“We use lots of batik, linen, Indian raw cotton, canvas, raw silks, vintage leather, recycled materials and we’re experimenting with leather alternatives like ultrasuede. We also use a lot of Yoruba aso oke, which is actually one of our favorite materials. It’s made with wild silk and cotton dyed in indigo and weaved together typically by men in this very intricate weaving system so that no two pieces are exactly alike. The colors combinations are insane! And the patterns reveal subtle details about each region they come from.”
Q: Tell us about the latest collection “ My So-Called Scarf.”
“It just developed organically. It’s a dance between unlikely textures and colors and something that was in step with our design philosophy: lush fabrics, inventive, patterns full of history, clean design.”
Q: You are also launching “My So-Called Dress” and your men’s collection “Buster Bruno” this year. What can we expect to see in both of the collections?
“Many of the current wraparounds are inspiring our so-called dress line. Also, you’ll see a lot of very dÃ©colletÃ© necklines inspired by some feminine Muslim West African styles. We like to make our designs extremely wearable and low maintenance although you can expect lots of busy, geometric patterns and details like smocked linen, lace appliquÃ© but in classic, very women-centered silhouettes. The Buster Bruno line is still in its infancy however, we are debuting some unisex tops and tunics along with more of our so-called scarves for both men and women.”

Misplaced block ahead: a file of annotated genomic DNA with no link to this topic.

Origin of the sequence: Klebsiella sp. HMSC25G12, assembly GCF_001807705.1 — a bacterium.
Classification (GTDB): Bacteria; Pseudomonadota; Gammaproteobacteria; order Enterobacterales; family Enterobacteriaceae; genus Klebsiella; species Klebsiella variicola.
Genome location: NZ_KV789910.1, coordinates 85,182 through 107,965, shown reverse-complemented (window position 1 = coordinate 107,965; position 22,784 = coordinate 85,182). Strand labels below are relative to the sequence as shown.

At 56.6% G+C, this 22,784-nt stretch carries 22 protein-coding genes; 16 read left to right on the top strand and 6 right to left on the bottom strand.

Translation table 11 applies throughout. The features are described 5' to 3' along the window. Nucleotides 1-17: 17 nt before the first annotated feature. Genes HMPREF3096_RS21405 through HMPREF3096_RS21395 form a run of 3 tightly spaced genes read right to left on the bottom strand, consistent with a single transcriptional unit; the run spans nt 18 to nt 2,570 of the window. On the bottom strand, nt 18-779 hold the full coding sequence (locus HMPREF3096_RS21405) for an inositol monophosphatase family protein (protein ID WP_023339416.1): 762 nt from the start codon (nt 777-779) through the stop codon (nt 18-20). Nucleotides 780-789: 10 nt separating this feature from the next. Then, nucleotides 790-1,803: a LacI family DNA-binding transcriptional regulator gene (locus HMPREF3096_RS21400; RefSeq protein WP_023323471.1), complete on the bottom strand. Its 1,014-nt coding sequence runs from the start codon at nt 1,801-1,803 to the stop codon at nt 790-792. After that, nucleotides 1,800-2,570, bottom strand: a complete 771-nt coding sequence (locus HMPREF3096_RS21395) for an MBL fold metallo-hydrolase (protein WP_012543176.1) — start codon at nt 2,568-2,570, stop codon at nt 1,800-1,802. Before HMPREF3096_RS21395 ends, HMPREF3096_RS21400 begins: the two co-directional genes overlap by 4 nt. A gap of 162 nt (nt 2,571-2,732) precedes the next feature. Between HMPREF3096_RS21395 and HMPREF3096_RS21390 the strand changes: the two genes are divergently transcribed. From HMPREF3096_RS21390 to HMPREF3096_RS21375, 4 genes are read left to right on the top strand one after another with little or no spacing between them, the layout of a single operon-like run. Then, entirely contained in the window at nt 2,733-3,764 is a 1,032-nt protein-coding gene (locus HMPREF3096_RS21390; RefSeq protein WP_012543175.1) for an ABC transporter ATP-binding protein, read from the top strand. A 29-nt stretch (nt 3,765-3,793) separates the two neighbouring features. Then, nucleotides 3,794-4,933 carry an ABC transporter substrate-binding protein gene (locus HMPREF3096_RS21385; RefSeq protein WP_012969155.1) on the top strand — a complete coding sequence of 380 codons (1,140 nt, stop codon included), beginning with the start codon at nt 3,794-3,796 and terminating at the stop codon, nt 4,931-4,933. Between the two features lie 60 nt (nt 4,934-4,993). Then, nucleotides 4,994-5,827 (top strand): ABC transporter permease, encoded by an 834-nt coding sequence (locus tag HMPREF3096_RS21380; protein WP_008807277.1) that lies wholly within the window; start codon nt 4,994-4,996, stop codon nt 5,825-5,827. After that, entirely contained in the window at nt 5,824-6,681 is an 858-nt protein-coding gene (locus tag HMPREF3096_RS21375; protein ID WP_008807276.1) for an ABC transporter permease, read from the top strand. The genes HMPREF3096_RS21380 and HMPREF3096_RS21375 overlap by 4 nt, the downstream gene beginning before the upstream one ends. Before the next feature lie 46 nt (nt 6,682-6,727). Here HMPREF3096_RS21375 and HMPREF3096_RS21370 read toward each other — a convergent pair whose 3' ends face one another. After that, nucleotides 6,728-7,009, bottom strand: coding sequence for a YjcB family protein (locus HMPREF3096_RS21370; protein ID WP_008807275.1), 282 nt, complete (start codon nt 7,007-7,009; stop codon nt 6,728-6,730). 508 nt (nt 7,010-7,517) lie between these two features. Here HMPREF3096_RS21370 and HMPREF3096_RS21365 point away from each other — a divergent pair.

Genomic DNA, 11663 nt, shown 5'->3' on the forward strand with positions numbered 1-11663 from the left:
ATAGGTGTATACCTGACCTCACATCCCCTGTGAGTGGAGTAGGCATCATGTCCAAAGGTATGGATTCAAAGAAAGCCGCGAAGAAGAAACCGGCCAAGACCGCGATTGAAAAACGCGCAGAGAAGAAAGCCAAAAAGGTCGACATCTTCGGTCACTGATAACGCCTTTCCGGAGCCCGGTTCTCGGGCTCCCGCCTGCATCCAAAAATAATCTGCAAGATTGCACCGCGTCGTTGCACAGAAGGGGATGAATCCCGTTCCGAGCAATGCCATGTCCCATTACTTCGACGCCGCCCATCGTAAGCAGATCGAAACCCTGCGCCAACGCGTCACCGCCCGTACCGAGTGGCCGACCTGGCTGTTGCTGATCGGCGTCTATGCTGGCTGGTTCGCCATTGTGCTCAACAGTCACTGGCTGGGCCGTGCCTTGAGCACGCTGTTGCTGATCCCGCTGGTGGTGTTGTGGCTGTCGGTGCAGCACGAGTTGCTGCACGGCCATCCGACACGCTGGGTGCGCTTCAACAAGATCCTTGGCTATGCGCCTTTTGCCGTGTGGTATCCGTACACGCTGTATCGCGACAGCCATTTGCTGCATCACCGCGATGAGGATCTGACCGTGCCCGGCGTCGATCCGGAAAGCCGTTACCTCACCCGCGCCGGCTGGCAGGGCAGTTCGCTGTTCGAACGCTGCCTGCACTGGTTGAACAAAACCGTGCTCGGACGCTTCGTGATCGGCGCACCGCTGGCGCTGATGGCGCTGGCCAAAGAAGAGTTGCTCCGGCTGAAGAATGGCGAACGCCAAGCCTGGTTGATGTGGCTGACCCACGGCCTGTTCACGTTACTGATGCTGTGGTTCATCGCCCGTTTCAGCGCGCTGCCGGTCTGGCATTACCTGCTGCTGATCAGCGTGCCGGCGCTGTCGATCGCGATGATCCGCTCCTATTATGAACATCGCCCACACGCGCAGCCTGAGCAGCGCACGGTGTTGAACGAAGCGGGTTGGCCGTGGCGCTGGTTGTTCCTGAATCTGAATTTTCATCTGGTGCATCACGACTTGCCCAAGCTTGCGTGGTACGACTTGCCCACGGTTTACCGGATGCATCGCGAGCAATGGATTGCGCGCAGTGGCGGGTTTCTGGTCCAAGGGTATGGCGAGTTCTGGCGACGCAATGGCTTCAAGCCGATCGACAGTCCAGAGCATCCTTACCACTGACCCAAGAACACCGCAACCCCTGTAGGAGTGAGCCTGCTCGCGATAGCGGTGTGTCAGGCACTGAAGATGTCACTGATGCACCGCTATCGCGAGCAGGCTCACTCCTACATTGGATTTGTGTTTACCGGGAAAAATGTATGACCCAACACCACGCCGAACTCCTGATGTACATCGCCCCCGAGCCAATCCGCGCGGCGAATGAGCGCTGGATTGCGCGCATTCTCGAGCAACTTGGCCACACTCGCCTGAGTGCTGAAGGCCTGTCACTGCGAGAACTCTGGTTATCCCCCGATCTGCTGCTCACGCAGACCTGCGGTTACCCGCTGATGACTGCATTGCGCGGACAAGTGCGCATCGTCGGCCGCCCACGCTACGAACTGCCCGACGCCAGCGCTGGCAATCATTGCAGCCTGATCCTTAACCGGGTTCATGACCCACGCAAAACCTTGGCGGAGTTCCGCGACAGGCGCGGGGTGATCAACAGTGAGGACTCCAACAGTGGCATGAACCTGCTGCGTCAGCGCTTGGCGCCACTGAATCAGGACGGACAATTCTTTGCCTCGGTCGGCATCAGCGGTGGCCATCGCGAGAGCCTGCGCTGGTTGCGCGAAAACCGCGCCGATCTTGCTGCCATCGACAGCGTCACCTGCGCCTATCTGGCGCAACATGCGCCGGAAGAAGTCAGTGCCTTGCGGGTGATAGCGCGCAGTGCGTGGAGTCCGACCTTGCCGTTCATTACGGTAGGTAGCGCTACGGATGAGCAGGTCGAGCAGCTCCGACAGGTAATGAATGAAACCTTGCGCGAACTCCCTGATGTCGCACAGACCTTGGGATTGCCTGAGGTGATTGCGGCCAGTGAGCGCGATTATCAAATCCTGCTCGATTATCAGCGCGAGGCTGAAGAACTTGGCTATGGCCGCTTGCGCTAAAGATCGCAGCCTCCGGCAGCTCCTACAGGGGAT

Q: As up and coming designers, who are some of the designers you respect and love?
“We have quite of few obsessions with some of our peers right now. There are so many of them doing innovative things! We love Joelle Jean Fontaine’s both antebellum and futuristic inspired designs. 21MCs tees are channeling Creole symbology in the freshest ways. Alicia P’s architectural suede jewelry are really like otherworldly sculptures. Nana Boetang pieces are killing it for menswear! Bongiwe Walaza dresses make us want to jump on the next plane to Jo’burg!”
Q: We have to say the scarves are dope, creative and innovative! What type of cultural influences and trends came into play when planning the collection?
“As far as trends go, men’s jeans are finally getting a little tighter and that’s a good thing! Plus guys are starting to wear more kinetic colors too, and that’s an even better thing! We were probably inspired by that, since color therapy and how color influences your environment is a recurring theme for us.”
Q: What’s in the future for Miss Bruno?
“We’re producing a series of costume dramas, we’ll be lending a hand in a children’s fashion/sustainable art program this summer with the Rural Haiti Project in Sibert, Ayiti and we’ll be developing the piecework element to our line while we’re there. Also we’ll be in New York boutiques soon and planning to be in Boston and Paris boutiques in the spring.”
Q: Where can readers purchase missbruno? “On our site, www.missbruno.com. The site is a different way of experiencing a collection online. Actually, it looks just like our home. In fact, you could say that the actual site is really our own world incarnate, which is another motif of ours, the part resembles the whole!”